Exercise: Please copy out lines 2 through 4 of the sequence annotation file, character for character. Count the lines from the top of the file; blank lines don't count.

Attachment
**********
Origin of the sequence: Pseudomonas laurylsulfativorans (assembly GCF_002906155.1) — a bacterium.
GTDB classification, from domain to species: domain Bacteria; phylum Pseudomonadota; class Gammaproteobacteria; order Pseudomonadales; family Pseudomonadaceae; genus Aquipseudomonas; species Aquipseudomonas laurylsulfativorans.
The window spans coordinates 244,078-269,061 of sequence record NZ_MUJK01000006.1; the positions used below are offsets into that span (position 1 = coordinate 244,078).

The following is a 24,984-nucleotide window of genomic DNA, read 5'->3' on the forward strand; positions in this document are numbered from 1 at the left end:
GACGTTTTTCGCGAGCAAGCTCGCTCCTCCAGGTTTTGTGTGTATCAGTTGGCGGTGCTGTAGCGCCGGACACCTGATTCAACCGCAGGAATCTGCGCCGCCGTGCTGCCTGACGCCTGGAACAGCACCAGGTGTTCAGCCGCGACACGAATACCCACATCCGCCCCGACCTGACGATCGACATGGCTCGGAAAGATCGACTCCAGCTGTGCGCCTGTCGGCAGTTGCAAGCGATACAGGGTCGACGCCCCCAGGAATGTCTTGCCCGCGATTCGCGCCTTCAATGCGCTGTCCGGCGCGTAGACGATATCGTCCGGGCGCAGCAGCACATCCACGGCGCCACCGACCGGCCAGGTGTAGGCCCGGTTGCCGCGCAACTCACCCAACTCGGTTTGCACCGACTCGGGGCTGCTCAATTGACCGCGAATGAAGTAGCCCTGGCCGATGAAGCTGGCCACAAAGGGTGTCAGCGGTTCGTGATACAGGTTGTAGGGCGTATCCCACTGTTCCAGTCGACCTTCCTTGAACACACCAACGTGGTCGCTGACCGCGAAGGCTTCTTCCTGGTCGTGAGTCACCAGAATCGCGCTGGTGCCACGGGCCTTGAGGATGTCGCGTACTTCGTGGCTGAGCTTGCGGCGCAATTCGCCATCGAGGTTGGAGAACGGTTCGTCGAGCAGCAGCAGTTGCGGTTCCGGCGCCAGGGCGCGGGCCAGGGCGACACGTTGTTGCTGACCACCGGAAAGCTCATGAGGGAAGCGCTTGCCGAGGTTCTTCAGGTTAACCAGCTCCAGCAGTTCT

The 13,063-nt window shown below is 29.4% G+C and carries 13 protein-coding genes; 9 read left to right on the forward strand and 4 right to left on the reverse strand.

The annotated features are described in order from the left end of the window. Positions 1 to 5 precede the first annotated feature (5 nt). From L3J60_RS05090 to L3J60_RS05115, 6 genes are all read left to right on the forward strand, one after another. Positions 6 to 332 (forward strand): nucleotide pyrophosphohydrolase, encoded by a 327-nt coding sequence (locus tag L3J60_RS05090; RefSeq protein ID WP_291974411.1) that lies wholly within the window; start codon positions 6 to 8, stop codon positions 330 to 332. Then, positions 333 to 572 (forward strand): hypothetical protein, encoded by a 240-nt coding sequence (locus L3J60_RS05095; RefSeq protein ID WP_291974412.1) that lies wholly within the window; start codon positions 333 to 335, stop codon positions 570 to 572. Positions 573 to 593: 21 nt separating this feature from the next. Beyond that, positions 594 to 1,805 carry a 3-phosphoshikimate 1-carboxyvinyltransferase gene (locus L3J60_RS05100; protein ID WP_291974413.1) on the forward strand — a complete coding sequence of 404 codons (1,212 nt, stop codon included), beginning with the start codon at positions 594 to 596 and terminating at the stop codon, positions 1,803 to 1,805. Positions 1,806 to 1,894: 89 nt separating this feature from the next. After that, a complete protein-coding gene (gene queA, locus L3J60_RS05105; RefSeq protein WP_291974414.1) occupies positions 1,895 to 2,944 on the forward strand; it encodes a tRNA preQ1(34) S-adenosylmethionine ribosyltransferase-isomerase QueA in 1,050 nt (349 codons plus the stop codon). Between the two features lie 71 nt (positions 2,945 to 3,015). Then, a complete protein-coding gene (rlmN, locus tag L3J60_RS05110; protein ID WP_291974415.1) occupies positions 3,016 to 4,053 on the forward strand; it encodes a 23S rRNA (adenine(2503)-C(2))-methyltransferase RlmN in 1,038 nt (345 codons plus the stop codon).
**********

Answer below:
GTDB classification, from domain to species: domain Bacteria; phylum Pseudomonadota; class Gammaproteobacteria; order Pseudomonadales; family Pseudomonadaceae; genus Aquipseudomonas; species Aquipseudomonas laurylsulfativorans.
The window spans coordinates 244,078-269,061 of sequence record NZ_MUJK01000006.1; the positions used below are offsets into that span (position 1 = coordinate 244,078).

The following is a 24,984-nucleotide window of genomic DNA, read 5'->3' on the forward strand; positions in this document are numbered from 1 at the left end: